Washington, September 16 (ANI): Scientists from the Tucson-based Planetary Science Institute have created the first detailed maps that show the amount of dry ice (solid carbon dioxide) deposited in the polar regions of Mars.
The maps reveal how the ice thickness varies with the seasons.
The maps were created from measurements taken by the Mars Odyssey neutron spectrometer, according to PSI Senior Scientist Thomas H. Prettyman.
The spectroscopy data, gathered during two Martian years, allowed Prettyman and his colleagues to accurately determine the thickness of the Martian ice caps over time.
The amount of carbon dioxide ice at the poles varies in response to seasonal changes in sunlight, and about 25 percent of the atmosphere is cycled through the seasonal caps, Prettyman explained.
"We need a detailed understanding of the present atmosphere on Mars in order to answer fundamental questions about the planet's climate history, including whether conditions on Mars could have been suitable for life in the distant past," he explained.
The local thickness of the polar caps depends on several factors, such as the amount of solar energy absorbed by the surface and atmosphere and the flow of warm air from lower latitudes that accompanies carbon dioxide condensation at the poles, according to Prettyman.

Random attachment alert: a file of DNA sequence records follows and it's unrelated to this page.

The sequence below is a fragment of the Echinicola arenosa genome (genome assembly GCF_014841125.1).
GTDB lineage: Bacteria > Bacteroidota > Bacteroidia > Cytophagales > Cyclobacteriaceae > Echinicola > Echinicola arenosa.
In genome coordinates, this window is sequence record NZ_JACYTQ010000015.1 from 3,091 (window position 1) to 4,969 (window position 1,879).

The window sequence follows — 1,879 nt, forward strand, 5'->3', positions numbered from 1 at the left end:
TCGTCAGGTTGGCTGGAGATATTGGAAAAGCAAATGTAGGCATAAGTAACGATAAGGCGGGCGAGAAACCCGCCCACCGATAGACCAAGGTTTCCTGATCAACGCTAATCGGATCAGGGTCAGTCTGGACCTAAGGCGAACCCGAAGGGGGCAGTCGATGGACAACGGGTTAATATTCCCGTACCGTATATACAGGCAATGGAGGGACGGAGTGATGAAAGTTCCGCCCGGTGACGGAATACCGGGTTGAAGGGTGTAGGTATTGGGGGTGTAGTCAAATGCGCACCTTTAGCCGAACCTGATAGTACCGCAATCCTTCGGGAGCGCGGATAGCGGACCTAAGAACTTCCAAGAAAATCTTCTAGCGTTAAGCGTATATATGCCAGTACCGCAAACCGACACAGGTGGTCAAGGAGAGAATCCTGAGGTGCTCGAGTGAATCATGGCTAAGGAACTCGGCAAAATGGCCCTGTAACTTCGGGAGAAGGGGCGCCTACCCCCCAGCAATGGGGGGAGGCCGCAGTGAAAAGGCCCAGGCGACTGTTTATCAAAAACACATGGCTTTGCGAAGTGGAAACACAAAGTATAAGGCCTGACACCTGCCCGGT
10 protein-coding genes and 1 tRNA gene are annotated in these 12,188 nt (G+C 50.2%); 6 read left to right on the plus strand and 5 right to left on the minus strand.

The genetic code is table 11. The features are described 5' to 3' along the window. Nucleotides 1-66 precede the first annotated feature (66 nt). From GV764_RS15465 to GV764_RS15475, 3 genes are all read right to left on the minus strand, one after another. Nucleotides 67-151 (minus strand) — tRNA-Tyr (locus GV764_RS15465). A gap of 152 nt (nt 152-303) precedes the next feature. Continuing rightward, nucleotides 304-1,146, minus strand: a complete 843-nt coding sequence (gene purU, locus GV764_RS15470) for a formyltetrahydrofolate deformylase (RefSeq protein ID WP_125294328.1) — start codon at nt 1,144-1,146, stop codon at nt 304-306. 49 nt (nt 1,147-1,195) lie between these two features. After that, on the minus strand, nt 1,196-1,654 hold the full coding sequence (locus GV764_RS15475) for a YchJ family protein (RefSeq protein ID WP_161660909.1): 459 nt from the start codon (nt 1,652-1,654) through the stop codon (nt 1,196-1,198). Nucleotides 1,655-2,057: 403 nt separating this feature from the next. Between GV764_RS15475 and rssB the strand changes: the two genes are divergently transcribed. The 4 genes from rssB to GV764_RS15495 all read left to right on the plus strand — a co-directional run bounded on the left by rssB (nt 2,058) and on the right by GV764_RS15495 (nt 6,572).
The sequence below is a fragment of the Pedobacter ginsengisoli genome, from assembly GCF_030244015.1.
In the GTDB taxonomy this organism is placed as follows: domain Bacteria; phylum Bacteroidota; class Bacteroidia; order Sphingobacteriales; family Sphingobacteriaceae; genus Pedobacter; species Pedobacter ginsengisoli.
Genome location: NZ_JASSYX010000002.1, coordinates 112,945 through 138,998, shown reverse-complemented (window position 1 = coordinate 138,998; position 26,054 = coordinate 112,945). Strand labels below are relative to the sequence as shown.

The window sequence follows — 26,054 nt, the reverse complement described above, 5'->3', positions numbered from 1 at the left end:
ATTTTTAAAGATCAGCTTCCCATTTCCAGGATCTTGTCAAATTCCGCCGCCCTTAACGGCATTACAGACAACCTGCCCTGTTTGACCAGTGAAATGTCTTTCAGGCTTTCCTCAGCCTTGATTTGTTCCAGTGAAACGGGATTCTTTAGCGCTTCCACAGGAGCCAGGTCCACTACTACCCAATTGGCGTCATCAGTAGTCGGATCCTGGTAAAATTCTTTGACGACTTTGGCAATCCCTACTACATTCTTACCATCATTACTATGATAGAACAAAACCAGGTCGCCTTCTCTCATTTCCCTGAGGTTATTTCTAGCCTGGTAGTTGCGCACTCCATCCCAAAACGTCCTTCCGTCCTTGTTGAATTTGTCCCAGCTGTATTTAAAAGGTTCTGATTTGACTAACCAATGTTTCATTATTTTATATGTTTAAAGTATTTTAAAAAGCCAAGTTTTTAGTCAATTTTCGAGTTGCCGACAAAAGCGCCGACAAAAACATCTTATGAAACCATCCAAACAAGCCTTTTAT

In the northern polar region, carbon dioxide deposition is skewed toward an area known as "Acidalia," Prettyman observed.
Thicker carbon dioxide ice in that region may be caused by frigid winds coming from Chasma Boreale, a large canyon near the Martian north pole.
In the southern hemisphere, carbon dioxide ice accumulates more rapidly in a region known as the south polar residual cap, which is offset from the pole and contains perennial carbon dioxide ice deposits.
Prettyman and his colleagues concluded that the asymmetry in the south polar seasonal cap is caused primarily by variations in surface composition.
"The regions outside the residual cap consist of water ice mixed with rocks and soil that are warmed during summer," he said.
"This delays the onset of carbon dioxide ice accumulation in the fall. In addition, heat stored in water-rich regions is gradually released during fall and winter, further limiting ice accumulation," he added.
"Accurate data on the thickness of carbon dioxide ice and its distribution, as well as data on seasonal concentrations of non-condensable gases, will allow scientists to refine Martian general circulation models," Prettyman said.
This will give them a deeper understanding of atmospheric dynamics and the planet's climate change over time. (ANI)